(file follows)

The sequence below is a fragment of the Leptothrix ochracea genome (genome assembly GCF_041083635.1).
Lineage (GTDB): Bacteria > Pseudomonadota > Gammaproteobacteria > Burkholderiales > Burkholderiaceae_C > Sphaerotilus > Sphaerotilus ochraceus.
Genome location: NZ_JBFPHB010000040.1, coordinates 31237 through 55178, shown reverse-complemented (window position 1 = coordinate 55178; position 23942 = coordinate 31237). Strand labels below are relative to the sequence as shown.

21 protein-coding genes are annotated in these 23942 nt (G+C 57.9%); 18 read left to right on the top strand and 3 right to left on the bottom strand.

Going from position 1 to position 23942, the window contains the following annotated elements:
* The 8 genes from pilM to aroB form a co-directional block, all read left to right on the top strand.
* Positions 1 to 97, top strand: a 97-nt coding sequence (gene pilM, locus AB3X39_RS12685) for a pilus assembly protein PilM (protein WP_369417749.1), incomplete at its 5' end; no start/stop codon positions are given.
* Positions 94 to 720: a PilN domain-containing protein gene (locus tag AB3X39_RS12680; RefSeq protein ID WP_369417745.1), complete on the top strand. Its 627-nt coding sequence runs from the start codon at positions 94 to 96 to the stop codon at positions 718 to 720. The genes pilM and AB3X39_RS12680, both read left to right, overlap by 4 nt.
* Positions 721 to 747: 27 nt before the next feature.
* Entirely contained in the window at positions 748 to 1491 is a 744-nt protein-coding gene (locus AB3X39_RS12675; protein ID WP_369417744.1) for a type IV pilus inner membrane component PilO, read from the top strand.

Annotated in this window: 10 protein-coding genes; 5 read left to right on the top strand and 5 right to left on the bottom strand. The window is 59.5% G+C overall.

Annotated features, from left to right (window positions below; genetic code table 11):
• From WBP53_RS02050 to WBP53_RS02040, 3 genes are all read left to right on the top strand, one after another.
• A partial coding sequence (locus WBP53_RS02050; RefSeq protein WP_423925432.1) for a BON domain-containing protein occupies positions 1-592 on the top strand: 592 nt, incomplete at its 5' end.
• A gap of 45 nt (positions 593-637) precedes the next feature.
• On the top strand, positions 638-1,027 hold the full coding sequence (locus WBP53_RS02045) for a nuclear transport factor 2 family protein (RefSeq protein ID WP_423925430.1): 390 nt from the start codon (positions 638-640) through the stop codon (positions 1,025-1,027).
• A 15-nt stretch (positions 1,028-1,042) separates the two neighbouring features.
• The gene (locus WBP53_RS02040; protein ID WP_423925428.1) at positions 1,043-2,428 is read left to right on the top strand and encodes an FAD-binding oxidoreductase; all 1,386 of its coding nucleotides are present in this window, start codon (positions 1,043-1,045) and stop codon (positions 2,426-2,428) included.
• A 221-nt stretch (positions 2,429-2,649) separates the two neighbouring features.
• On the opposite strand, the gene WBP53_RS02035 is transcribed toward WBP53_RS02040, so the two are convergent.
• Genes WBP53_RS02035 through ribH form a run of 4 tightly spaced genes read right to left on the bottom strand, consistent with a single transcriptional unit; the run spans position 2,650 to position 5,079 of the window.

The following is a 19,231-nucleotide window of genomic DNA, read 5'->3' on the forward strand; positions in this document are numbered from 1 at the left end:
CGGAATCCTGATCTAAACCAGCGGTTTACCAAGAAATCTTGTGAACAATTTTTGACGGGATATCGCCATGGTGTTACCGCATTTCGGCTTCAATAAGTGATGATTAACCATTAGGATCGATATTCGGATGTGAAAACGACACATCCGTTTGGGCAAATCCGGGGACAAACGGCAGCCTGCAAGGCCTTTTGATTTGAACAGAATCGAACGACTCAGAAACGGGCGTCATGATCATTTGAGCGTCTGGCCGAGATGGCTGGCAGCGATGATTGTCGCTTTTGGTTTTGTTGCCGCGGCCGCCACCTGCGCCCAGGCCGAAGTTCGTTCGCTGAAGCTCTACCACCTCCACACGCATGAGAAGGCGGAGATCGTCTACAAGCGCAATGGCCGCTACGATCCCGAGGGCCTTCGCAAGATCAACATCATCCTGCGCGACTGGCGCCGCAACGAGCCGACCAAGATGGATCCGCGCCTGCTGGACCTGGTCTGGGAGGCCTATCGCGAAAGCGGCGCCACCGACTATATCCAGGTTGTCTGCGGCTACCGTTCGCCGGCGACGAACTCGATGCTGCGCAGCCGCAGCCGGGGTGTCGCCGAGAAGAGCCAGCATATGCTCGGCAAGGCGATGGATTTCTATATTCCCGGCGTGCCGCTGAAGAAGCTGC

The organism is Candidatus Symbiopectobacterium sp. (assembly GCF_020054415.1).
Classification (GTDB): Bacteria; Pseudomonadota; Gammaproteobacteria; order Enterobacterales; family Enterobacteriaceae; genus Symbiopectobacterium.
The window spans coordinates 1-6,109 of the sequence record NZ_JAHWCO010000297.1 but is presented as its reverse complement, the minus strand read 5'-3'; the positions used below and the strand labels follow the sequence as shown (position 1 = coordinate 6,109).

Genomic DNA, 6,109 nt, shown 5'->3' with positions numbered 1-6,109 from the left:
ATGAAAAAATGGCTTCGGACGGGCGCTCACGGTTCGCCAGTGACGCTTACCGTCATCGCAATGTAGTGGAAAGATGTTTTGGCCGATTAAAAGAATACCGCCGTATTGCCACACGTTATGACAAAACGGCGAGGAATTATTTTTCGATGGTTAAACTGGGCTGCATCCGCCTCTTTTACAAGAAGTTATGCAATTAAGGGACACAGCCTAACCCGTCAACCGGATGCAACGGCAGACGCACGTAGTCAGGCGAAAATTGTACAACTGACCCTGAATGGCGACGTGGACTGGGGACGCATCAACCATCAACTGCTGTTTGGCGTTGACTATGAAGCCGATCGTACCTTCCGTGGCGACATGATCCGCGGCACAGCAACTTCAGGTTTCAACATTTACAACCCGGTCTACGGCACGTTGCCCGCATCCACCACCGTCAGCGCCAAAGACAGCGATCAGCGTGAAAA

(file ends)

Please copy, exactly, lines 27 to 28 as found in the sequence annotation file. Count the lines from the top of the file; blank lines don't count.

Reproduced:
Genomic DNA, 6,109 nt, shown 5'->3' with positions numbered 1-6,109 from the left:
ATGAAAAAATGGCTTCGGACGGGCGCTCACGGTTCGCCAGTGACGCTTACCGTCATCGCAATGTAGTGGAAAGATGTTTTGGCCGATTAAAAGAATACCGCCGTATTGCCACACGTTATGACAAAACGGCGAGGAATTATTTTTCGATGGTTAAACTGGGCTGCATCCGCCTCTTTTACAAGAAGTTATGCAATTAAGGGACACAGCCTAACCCGTCAACCGGATGCAACGGCAGACGCACGTAGTCAGGCGAAAATTGTACAACTGACCCTGAATGGCGACGTGGACTGGGGACGCATCAACCATCAACTGCTGTTTGGCGTTGACTATGAAGCCGATCGTACCTTCCGTGGCGACATGATCCGCGGCACAGCAACTTCAGGTTTCAACATTTACAACCCGGTCTACGGCACGTTGCCCGCATCCACCACCGTCAGCGCCAAAGACAGCGATCAGCGTGAAAA